Glenn Skwerer

The Tristan Chord
  • The Tristan Chord

  • ‘Succeeds brilliantly … a gripping and disturbing portrait of the young Hitler’ – Simon Mawer, author of the Man Booker-shortlisted The Glass House

    Salzburg, 1945: Eugen Reczek, a middle-aged Austrian desk clerk, is interned by the American occupiers. The reason: he is der Hitlerjugendfreund– ‘The Friend of the Fuhrer's Youth’.

    An upholstery apprentice by day and fledgling violist by night, Eugen meets the fifteen-year-old Adolf Hitler at the local opera house in Linz in 1905, and for the next four years they see each other almost daily. Eugen is captivated but also troubled by Hitler: his almost complete isolation; his strange hours and feverish routines; his refusal to work; his unusual and profound attachment to his mother; and his obsession with a young woman to whom he has never said a word.

    They move together to Vienna – Adolf to study art, Eugen to study music – but as Adolf's money runs low, he becomes intensely irritable and increasingly drawn to the racist gutter press of Vienna; he has become a hater of women, of sex, of all things sensual. When Eugen begins a relationship with the Jewish mother of one of his piano students, it is only a matter of time before their suppressed conflict ignites.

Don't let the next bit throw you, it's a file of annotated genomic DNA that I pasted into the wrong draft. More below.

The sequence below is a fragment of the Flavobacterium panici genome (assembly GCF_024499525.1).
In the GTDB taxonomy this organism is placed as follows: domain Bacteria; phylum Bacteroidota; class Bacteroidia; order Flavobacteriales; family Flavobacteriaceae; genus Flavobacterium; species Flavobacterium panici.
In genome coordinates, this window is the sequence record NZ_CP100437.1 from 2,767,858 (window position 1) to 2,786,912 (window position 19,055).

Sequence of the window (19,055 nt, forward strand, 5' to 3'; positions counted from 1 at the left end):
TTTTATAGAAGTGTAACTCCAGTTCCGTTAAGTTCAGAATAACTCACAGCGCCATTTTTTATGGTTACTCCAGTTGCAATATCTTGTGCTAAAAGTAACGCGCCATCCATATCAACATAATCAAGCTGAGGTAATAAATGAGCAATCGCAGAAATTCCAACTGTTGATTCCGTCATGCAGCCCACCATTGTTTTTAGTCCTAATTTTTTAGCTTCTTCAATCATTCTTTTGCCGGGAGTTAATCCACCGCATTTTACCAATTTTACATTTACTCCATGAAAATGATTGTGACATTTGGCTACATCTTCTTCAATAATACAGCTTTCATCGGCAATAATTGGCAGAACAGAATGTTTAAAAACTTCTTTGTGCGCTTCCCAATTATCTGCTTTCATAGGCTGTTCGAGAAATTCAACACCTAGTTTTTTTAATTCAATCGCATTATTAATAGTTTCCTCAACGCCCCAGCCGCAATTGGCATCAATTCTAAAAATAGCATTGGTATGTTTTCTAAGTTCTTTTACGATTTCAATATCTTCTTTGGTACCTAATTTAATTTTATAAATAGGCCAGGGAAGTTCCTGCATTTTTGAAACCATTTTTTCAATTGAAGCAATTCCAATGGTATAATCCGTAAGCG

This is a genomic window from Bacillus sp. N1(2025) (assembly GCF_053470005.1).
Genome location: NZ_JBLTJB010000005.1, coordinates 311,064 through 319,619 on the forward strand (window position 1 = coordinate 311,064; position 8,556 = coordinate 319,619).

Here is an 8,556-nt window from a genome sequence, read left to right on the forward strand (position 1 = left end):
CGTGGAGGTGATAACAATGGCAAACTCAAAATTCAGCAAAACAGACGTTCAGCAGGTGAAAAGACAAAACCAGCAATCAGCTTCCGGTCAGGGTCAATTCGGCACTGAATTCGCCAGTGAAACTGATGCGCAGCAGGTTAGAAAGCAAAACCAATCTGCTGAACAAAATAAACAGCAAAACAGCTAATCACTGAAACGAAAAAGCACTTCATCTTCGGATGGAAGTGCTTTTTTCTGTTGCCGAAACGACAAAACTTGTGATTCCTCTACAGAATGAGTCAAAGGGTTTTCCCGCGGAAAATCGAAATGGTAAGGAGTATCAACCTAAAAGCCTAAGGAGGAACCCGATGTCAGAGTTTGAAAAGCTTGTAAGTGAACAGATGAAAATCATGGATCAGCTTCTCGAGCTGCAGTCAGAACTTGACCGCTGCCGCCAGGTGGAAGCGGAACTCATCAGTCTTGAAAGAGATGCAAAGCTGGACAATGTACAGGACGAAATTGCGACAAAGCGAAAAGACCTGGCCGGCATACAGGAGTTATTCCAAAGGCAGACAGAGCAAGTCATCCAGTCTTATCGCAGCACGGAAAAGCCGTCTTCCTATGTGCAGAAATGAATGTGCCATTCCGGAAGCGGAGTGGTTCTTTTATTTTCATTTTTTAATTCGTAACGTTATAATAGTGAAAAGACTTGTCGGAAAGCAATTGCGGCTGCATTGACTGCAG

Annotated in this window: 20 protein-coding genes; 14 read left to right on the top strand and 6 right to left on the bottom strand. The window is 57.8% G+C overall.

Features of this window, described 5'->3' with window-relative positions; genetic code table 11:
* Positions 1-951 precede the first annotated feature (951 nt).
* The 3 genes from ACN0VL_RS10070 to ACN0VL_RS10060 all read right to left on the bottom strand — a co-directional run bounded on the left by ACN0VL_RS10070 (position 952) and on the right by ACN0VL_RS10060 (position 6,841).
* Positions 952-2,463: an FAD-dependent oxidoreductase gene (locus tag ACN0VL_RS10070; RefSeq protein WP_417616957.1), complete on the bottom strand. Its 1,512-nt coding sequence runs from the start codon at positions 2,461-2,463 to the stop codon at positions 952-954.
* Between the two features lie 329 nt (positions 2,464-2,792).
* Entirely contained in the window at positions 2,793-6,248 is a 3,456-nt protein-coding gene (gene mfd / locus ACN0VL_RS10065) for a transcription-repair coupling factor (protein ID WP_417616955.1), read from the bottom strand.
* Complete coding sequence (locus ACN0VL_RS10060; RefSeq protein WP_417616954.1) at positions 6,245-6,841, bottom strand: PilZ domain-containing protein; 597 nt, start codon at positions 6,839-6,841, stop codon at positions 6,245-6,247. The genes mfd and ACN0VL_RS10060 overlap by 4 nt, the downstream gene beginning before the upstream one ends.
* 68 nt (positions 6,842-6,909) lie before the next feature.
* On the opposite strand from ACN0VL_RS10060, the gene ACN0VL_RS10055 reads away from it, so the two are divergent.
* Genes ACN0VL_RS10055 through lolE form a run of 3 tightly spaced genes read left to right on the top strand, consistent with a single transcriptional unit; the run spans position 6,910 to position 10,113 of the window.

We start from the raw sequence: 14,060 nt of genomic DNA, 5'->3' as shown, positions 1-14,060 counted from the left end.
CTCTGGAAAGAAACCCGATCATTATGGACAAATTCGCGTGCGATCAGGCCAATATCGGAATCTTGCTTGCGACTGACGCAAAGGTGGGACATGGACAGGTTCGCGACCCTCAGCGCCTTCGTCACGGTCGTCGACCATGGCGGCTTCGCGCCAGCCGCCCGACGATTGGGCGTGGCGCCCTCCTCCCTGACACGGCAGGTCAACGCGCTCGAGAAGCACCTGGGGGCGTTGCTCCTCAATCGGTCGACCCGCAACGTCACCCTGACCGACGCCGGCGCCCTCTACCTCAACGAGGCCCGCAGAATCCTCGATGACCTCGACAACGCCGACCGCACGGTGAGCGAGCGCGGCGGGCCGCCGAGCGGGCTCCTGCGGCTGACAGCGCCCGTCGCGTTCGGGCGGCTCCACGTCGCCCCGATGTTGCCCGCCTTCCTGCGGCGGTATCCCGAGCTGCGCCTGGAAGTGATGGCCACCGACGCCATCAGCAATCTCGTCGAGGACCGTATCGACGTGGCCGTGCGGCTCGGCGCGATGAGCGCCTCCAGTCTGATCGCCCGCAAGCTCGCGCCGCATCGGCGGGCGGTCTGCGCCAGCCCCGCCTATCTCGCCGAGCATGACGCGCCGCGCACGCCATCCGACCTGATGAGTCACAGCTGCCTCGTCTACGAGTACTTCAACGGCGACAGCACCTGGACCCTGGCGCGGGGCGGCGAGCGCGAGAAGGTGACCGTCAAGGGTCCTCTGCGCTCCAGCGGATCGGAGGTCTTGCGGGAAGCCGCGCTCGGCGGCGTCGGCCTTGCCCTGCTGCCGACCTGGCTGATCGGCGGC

Now, with the Third Reich in ashes, Eugen sits in a barren room in an American internment camp writing his memoir. In a voice by turns intelligent, sceptical, pained, nostalgic and appalled, he tries to come to terms with the course of his own life and with the unfathomable criminality of his boyhood friend.

    Based loosely on August Kubizek’s 1953 memoir The Young Hitler I Knew, The Tristan Chord recasts the story as fiction, in order to explore both the character and mental attitudes of the adolescent Hitler, and the dilemma of its narrator, Eugen Reczek, a man caught between the bonds of a complex friendship and the vast, tragic forces of history.

Glenn Skwerer is a psychiatrist who lives and practices in the Boston area. He was inspired by reading August Kubizek’s memoir, The Young Hitler I Knew, to look more closely at the psychology of the friendship between Kubizek and Hitler, and to recast it entirely as fiction. The Tristan Chord is his first book.

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